Editor’s Fanfare Vol. VI, No. 7

Art  vs. Skill

With Ringling Bros. and Barnum & Bailey gone and only a handful of traditional circuses still touring small towns, their impact on where the American circus will go and what it will look like is seriously limited. A new form of circus which is struggling to replace the so-called traditional circus has an even more limited audience and therefore its influence is similarly limited.  So it’s anyone’s guess as to what form the American circus will take in the future and how it will be presented.

For some it is a battle between the traditional circus and what has been dubbed the contemporary circus. That latter term doesn’t really help to explain or describe what the new circus may be all about.  After all, everything that is happening today is considered contemporary.

I would prefer the term the New Circus. (Despite having been used once before, this is in many ways an extension of the original movement.) It distinguishes itself by its aim to include an emotional or intellectual content in its work.  In other words it wants to be seen as art.  Perhaps then the best term for this version of the New Circus is Art Circus.  By trying to include an emotional or intellectual component  its proponents seem to be trying to elevate the circus, as if to scrub it of its presumably tawdry past which they seem to be embarrassed by and from which they wish to divorce themselves.

Although some of the people in this movement do respect the traditional circus, people like Gypsy Snider whose earliest introduction to circus was traditional shows like RBBB and the talent scout from Cirque du Soleil who talks about the future of the circus in the article in this issue about a unique talent hunt.   But there are others who insist the future will be one without scary clowns and abused animals,  an obvious attempt to disown one’s own roots.  Like it or not, however, the traditional circus is part of our heritage if we are involved with circus.    Apparently a lot of them are uncomfortable with that fact, and they are hoping to find redemption for the sins of the past in art.  So let’s try comparing “art” to its fraternal twin “skill,” the basis of the traditional circus.   Most great artists in any discipline begin by mastering a skill and then elevate that skill to the level of art by adding their individual creativity.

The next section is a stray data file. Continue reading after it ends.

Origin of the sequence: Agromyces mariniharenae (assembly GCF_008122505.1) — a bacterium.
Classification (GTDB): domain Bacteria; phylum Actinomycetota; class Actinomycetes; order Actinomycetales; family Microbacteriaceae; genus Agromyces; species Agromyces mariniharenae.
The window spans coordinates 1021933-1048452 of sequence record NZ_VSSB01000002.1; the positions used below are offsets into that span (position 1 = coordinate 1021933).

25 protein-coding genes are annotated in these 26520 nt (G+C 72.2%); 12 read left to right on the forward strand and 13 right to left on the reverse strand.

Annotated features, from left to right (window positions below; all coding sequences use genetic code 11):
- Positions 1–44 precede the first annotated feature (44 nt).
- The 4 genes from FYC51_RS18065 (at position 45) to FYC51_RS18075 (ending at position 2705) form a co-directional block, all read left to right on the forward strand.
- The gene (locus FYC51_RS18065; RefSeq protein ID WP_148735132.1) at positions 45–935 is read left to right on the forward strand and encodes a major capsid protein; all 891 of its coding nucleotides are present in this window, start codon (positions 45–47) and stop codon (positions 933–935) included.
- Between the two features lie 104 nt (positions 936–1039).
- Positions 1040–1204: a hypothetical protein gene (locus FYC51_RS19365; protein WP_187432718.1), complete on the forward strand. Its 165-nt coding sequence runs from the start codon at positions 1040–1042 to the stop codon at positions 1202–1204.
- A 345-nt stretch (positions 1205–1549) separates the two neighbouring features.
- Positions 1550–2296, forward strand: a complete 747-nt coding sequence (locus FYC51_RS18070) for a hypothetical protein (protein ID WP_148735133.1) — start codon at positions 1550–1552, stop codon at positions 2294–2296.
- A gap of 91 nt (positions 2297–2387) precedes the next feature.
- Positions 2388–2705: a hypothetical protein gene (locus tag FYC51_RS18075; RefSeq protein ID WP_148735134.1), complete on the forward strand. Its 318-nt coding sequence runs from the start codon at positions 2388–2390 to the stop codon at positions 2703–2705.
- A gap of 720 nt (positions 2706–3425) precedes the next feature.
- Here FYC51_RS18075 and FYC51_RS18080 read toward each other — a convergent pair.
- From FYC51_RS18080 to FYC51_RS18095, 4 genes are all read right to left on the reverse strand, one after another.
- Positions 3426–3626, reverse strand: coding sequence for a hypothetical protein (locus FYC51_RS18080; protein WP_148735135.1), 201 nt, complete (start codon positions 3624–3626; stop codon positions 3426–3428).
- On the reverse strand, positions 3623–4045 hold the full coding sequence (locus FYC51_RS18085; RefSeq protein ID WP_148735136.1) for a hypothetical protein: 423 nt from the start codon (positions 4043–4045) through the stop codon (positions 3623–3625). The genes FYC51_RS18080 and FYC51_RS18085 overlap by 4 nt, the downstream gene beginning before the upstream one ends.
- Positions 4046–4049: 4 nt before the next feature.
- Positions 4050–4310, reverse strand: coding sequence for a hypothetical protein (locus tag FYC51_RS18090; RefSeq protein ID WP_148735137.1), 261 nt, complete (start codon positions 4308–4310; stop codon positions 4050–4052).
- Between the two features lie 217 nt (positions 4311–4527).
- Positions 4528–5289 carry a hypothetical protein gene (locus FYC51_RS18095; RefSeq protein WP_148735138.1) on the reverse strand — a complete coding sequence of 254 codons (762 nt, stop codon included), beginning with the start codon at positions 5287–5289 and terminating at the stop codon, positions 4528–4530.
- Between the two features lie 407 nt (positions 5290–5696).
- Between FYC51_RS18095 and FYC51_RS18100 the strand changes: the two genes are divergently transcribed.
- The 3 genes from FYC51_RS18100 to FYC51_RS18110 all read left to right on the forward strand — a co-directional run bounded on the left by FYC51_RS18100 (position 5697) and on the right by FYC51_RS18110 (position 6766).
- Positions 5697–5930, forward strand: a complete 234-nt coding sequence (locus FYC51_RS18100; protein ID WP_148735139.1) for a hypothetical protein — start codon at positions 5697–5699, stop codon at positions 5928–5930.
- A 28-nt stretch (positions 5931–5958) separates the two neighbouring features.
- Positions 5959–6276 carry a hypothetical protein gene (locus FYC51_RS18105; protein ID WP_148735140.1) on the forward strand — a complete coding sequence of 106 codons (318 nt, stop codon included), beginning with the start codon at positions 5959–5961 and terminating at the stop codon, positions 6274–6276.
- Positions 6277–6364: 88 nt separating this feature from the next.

It is difficult to know how to define “art.” Like pornography it exists in the eyes of the beholder.  One man’s art is another man’s pretentiousness.  On the other hand a triple somersault indisputably takes greater skill than a single or even a double.  A seven ball cascade is certainly a display of greater juggling skill than a four or five.  It doesn’t take any program notes to explain and appreciate the difference.  The evidence of skill is right there before our eyes.  But where is art?  Identifying it takes some other ill-defined ability.

On the other hand (As Tevye was wont to say) a demonstration of skill can be as beautiful a thing to behold as any self-conscious effort to arouse emotion. A successful display of outstanding skill can be as triumphantly emotional as any arguably poetic expression.

Since the traditional circus appears to emphasize the physical over the intellect, it could be argued that in some undetermined way the intellect is only engaged in that which we define as art. The intellect, however, can be just as stimulated by physical perfection as it can be by a less than skillful try at profundity.

So if those who insist on the superiority of Art Circus’ approach to circus as an intellectual or emotional exercise they are, I think, approaching it from the wrong angle. Instead they need to consider adding something to a well developed skill, and that would be style.  It is that combination of skill and style that can move the circus into the realm of true art.

Although it may seem as if I am promoting traditional over what I am here calling Art Circus, there are individuals and companies who present performances based on highly developed skills with a style that engages the audience on many levels, and I have always found such performances stimulating and exciting. These include  Canada’s 7 Finger company and Cirque Èloize, as well as the productions of Daniele Finzi Pasca, some of whose work, incidentally, I have seen in an opera house.  No one at such a performance argued that the show was anything but art.  If the venue in which a circus based performance takes place makes a difference as to how it is viewed, i.e. art or spectacle, is there really a difference, except in the level of skill being displayed?

So when it comes time to stage a new circus show, I think it would be best to see that the skill level is as high as possible and then infuse it with a winning style instead of self-consciously thinking about creating something that might be called art. Art will emerge spontaneously, it can’t be willed purposefully.